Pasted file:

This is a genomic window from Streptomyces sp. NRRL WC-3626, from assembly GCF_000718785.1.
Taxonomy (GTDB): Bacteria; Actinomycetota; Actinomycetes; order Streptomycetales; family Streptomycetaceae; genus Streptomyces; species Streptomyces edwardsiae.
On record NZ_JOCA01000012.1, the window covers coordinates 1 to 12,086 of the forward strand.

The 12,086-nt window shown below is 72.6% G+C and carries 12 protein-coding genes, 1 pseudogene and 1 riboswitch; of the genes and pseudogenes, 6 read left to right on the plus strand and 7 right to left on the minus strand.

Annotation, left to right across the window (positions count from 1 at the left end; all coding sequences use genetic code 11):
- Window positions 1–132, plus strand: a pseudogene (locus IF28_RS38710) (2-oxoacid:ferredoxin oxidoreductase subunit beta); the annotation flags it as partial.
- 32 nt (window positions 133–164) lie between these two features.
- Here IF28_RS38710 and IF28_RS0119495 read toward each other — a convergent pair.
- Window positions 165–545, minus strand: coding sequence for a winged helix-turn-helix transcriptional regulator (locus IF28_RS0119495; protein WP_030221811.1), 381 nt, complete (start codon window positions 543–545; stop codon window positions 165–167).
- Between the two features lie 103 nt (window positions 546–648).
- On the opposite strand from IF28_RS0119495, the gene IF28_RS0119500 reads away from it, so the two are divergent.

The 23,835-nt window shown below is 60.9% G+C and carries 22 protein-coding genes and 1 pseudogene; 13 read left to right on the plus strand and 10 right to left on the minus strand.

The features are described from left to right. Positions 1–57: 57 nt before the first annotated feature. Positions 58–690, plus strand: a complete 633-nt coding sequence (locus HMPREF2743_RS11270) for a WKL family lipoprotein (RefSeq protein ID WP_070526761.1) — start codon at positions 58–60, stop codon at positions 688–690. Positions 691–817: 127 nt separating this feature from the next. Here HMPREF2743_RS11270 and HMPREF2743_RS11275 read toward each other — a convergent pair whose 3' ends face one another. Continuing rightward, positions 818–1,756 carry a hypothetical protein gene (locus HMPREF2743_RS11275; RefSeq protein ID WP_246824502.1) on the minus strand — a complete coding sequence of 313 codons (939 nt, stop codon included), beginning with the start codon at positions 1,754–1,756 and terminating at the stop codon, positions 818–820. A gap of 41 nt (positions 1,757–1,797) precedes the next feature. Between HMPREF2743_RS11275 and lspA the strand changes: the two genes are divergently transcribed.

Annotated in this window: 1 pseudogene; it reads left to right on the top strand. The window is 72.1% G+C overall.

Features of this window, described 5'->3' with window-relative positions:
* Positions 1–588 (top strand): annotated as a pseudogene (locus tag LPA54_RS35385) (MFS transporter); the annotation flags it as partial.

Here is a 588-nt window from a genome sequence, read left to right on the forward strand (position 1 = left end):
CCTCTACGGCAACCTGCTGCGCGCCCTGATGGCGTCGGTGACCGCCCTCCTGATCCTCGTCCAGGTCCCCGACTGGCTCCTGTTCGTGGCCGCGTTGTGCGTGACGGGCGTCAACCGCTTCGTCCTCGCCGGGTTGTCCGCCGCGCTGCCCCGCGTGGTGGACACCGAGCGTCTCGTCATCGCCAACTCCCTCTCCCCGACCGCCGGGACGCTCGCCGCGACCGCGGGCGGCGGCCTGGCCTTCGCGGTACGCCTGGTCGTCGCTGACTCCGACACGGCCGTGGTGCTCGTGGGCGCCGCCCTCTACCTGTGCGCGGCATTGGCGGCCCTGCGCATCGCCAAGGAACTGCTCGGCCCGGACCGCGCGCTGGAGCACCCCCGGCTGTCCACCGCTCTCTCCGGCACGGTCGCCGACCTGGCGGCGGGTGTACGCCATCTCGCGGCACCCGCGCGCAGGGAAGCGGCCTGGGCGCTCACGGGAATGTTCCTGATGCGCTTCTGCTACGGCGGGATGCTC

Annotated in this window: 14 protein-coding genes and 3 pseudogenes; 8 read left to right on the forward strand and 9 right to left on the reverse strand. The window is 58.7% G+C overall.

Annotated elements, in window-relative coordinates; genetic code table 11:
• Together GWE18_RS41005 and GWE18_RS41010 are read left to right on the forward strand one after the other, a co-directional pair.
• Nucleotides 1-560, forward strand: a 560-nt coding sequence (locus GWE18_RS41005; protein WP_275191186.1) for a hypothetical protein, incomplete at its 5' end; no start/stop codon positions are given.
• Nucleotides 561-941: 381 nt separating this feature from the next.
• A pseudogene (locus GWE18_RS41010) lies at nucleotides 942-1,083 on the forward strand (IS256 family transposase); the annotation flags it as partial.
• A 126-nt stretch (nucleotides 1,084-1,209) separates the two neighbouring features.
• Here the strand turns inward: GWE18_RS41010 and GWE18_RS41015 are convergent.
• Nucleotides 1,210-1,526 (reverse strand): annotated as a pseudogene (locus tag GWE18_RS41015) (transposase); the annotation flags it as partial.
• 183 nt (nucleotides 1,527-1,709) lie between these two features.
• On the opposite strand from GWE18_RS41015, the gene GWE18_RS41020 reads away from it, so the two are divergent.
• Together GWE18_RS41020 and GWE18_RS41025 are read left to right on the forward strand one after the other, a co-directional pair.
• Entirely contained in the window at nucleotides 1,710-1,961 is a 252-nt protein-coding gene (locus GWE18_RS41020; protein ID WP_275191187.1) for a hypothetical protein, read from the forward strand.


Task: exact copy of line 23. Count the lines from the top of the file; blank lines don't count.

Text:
• Nucleotides 561-941: 381 nt separating this feature from the next.